Some books I read that I only vaguely remember…

(Can a person read too many books? If one measures by how well one can recall them, perhaps I’m in the “too many” camp.) Here are some books I read, but I only vaguely recall. And I only read them last year!

Something Is Killing the Children by James Tynion IV: A monster-slaying comic about a (pretty evil) secret society of monster-slaying folks. I thought the art was pretty great, even if the story felt a little … rote? Oh yeah, the gimmick is that only kids can see the monsters. I could be more generous with this one. I probably would have enjoyed this a lot more in my 20s, when I had a larger appetite for stuff that’s “dark” and “edgy”.

The Tokyo Zodiac Murders by Soji Shimada: I read this one because Shimada is considered the “father” of the Shin-Honkaku (New Orthodox) genre of mystery novels in Japan. I’m fascinated by books that inspire entire new genres of writing. The deal with Shimada is that he loved mystery stories, like Hercule Poirot and Sherlock Holmes, but got frustrated that you couldn’t solve the mysteries from the clues provided in the fiction itself. Shin-Honaku stories give you everything you need to solve the mystery in the story itself. A kind of super extended puzzle. There’s even a point in this book where the author jumps in and says, basically: You know everything you need to know to solve this mystery. Don’t go any further if you want to solve it on your own! The characters are pretty flat, but they’re not really the point of the story. I thought this book was intriguing and pretty unlike other mysteries I’ve read.

The Drowned World by JG Ballard: A post-apocalyptic world flooded by global warming. It felt very much like a book written in the 60s. At the sentence level, pretty fantastic. The plot was pretty forgettable. There’s a way in which this captured the emotional weight of living in a completely unforgiving environment that was quite powerful. Also, the thought of a flooded, jungle England is pretty horrifying in itself. This probably isn’t his best book. I found it in my free little library, I think.

What the World Will Look Like When All the Water Leaves Us by Laura van den Berg: I’m sorry to say I absolutely no recollection of this book. [quick detour on the internet] Oh! It’s a book of short stories. That’s probably why I didn’t remember much from it. OK, yeah, I remember there was this one short story about a woman who has a job dressing up as Bigfoot that was quite good and definitely worth reading.

Mismatch: How Inclusion Shapes Design by Kat Holmes: A short book that makes these two (among others) super valid points:
1. We’re all of us going to experience being disabled at some point in our lives, either permanently or temporarily, so we should be more mindful about the affordances we provide.
2. When designing something physical or digital, considering the needs of more than just men, for example, will lead to better designs.
I think I would’ve gotten more out of this if I were a designer, but there were a lot of great and specific examples in here.

The Untethered Soul: The Journey Beyond Yourself by Michael A. Singer: A friend of mine really wanted me to read this, so I did. :) As New Age, self-help books go, this is pretty good. Specific, not too much in the way of incomprehensible nonsense, and ultimately pretty pragmatic. Definitely useful for someone who finds themselves bedeviled by their brain’s internal monologuing.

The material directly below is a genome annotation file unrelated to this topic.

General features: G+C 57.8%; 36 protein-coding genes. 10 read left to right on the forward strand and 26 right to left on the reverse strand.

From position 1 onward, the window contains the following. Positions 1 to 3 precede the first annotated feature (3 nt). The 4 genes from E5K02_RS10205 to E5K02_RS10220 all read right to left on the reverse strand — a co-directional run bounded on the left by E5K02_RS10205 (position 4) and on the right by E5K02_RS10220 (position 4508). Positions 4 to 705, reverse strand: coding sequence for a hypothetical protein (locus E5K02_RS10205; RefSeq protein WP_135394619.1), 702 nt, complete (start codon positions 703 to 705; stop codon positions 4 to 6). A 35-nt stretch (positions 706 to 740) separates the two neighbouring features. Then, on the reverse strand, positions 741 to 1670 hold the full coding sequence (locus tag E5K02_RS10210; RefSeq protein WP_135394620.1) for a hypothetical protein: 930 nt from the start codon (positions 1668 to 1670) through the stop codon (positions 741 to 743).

Invisible Women: Data Bias in a World Designed for Men by Caroline Criado Perez: Impossible to argue with this book’s fundamental premise. The world is designed by and for men, which leaves more than 50% of the human population out in the cold. A super important book that more people should read.

The first two books of The Locked Tomb trilogy

Those would be Gideon the Ninth and Harrow the Ninth by Tamsyn Muir.

For the last couple of years now, I’ve been telling everyone I can get my hands on that they should read Gideon the Ninth. It’s a story about space necromancers solving a locked room mystery and so much more. Also, the sword fighting is tops.

Harrow the Ninth is a much more difficult book to recommend. First, because it’s a sequel and Gideon is very much a prerequisite to reading it. (Although, now that I think about it, it might be an easier book to understand if you don’t have to wade through the murk of your Gideon preconceptions…)

Still, I’ve been more fascinated by these books, as experiments in fiction, than almost anything I’ve read in the last several years. Also, the writing is just stellar, if you’re into reading sentences of pure delight.

Am I gushing too much? Maybe. You’ll have to read and find out for yourself.

A Peculiar Peril (The Misadventures of Jonathan Lambshead, v1) by Jeff VanderMeer

When this book came out, it took me by surprise. Although I think I keep fairly close tabs on when VanderMeer’s books are coming out, I’d never heard of this one, until after it had already arrived.

This book is delightfully strange. It’s fascinating to me the way VanderMeer’s writing veers between clipped, terse (but not uninteresting) prose and surrealistic excess. This book sits firmly between the two extremes. The writing here isn’t always surreal, but the things that happen in it certainly are!

An alternate reality Aleister Crowley makes for a pretty excellent villain, all in all. This book has all the hallmarks of your typical YA teenage hero having adventures, but contorts them into curious (or peculiar) shapes.

I’m definitely looking forward to volume 2.